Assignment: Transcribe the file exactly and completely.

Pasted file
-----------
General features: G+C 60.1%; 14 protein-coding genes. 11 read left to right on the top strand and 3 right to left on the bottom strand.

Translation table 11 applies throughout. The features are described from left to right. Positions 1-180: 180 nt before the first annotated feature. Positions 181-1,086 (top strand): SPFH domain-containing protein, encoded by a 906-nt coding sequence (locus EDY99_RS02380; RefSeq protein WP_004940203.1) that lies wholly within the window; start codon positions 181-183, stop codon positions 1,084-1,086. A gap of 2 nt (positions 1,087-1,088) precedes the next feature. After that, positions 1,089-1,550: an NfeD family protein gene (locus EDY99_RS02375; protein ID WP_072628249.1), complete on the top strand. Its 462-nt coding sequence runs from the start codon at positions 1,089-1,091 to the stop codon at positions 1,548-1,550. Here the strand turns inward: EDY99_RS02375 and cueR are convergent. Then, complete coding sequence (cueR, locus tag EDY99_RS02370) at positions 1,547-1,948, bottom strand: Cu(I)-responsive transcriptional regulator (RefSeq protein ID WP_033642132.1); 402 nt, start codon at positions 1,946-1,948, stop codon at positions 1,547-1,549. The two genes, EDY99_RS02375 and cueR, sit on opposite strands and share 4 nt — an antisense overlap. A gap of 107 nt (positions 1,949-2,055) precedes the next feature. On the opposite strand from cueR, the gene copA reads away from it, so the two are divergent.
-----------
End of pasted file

General features: G+C 60.1%; 14 protein-coding genes. 11 read left to right on the top strand and 3 right to left on the bottom strand.

Translation table 11 applies throughout. The features are described from left to right. Positions 1-180: 180 nt before the first annotated feature. Positions 181-1,086 (top strand): SPFH domain-containing protein, encoded by a 906-nt coding sequence (locus EDY99_RS02380; RefSeq protein WP_004940203.1) that lies wholly within the window; start codon positions 181-183, stop codon positions 1,084-1,086. A gap of 2 nt (positions 1,087-1,088) precedes the next feature. After that, positions 1,089-1,550: an NfeD family protein gene (locus EDY99_RS02375; protein ID WP_072628249.1), complete on the top strand. Its 462-nt coding sequence runs from the start codon at positions 1,089-1,091 to the stop codon at positions 1,548-1,550. Here the strand turns inward: EDY99_RS02375 and cueR are convergent. Then, complete coding sequence (cueR, locus tag EDY99_RS02370) at positions 1,547-1,948, bottom strand: Cu(I)-responsive transcriptional regulator (RefSeq protein ID WP_033642132.1); 402 nt, start codon at positions 1,946-1,948, stop codon at positions 1,547-1,549. The two genes, EDY99_RS02375 and cueR, sit on opposite strands and share 4 nt — an antisense overlap. A gap of 107 nt (positions 1,949-2,055) precedes the next feature. On the opposite strand from cueR, the gene copA reads away from it, so the two are divergent.